“Congress should not keep chipping away at essential benefits that help federal employees do the work of the American people,” Cardin said in a release. “Eliminating the mass-transit credit would take a cut out of the paychecks of hardworking middle-class families trying to get by in an already tough economy.”
Mikulski said extending the benefit would have “an immediate impact, easing the burden on middle-class families and Maryland’s federal workforce.”
More than 2.5 million people use the mass-transit benefit, according to a release from Cardin and Mikulski’s offices.
The commuter benefit was last boosted in December 2010, when Congress upped it to its current level — the same amount afforded parking benefits.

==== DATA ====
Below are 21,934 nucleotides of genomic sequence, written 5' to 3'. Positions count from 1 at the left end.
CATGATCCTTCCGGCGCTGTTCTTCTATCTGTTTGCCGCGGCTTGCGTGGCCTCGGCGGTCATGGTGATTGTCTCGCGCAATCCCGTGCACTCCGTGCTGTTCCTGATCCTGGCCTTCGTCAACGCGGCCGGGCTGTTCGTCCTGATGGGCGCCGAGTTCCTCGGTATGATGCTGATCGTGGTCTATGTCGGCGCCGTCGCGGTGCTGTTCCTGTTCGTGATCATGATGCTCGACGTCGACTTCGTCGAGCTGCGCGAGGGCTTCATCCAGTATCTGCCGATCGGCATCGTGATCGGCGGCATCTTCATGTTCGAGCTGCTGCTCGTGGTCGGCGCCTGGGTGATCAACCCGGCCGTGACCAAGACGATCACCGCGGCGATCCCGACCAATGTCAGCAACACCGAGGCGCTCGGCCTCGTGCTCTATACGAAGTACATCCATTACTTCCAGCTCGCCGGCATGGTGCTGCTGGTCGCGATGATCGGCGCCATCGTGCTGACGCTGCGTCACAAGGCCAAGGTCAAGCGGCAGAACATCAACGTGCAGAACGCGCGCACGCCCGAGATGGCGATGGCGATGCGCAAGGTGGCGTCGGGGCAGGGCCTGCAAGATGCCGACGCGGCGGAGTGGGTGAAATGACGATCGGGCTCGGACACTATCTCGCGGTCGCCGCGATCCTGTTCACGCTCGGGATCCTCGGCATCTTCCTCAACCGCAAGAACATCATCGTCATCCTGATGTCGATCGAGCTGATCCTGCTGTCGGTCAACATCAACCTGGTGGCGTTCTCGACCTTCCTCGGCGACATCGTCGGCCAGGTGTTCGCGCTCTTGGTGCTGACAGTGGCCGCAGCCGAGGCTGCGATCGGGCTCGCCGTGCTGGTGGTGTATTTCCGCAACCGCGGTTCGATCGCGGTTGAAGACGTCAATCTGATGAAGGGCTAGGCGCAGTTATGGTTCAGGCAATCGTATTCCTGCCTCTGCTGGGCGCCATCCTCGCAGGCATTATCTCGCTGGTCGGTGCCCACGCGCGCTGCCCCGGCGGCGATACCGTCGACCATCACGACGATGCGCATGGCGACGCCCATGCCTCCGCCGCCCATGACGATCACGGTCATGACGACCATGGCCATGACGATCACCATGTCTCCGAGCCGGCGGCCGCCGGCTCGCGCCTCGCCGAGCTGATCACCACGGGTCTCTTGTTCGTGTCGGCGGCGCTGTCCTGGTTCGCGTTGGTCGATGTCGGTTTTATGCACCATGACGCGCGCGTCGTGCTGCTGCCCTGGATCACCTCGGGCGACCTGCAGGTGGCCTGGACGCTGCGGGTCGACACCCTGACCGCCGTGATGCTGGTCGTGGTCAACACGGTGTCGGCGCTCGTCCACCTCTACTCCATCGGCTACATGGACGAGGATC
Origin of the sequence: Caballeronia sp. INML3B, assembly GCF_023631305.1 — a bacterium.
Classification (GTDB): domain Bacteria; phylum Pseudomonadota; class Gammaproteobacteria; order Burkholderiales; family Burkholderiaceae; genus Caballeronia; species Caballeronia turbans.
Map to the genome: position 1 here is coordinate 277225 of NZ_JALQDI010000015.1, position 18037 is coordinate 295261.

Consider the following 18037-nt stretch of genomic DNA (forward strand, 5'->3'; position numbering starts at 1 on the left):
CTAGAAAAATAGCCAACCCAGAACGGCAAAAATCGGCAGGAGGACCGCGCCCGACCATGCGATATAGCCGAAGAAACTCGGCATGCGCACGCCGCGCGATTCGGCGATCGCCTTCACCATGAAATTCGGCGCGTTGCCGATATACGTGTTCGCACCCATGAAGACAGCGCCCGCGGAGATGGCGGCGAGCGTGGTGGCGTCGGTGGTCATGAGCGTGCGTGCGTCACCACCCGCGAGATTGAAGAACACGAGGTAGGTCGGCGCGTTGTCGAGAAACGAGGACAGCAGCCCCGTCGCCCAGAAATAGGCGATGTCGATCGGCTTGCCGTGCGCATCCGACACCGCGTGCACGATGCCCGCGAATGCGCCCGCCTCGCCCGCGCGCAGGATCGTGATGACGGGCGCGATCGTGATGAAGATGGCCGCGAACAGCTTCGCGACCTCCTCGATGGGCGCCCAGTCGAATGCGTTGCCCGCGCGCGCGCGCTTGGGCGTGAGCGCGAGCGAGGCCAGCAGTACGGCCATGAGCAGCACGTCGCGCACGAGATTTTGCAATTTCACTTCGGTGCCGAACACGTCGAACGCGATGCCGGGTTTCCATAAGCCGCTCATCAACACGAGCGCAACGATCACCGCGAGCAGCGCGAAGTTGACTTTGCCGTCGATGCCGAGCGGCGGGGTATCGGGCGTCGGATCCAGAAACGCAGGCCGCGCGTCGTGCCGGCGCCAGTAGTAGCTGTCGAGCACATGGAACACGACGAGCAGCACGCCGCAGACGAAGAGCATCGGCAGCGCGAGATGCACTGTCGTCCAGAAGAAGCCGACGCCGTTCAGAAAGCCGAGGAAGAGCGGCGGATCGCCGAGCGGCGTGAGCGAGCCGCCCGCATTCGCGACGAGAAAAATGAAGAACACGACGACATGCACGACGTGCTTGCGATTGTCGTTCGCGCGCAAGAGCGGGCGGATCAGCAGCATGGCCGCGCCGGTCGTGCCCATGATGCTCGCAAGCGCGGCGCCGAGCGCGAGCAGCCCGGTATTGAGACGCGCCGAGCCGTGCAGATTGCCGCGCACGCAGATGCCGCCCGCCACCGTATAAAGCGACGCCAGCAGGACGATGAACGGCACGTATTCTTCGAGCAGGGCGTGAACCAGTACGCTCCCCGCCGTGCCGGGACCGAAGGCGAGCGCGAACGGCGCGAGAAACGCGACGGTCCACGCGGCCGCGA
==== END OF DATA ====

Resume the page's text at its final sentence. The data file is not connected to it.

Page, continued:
Sen. Chuck Schumer (D-N.Y.) introduced earlier this year the Commuter Benefits Equity Act, which would make the expansion of the transit benefit permanent.
A similar measure was introduced in the House, but neither chamber’s bill has left committee.
National Journal’s transportation blog notes that there is no agreement on how much an extension of the transit benefit would costs, which could complicate a last-minute deal. Meanwhile, higher-profile congressional wrangling over the payroll tax cut extension and keeping the government funded past a Dec. 16 deadline have overshadowed efforts to extend the transit benefit.
The National Employees Treasury Union, in a letter to lawmakers last week, said failing to pass an extension would cause “severe financial burden” on federal employees.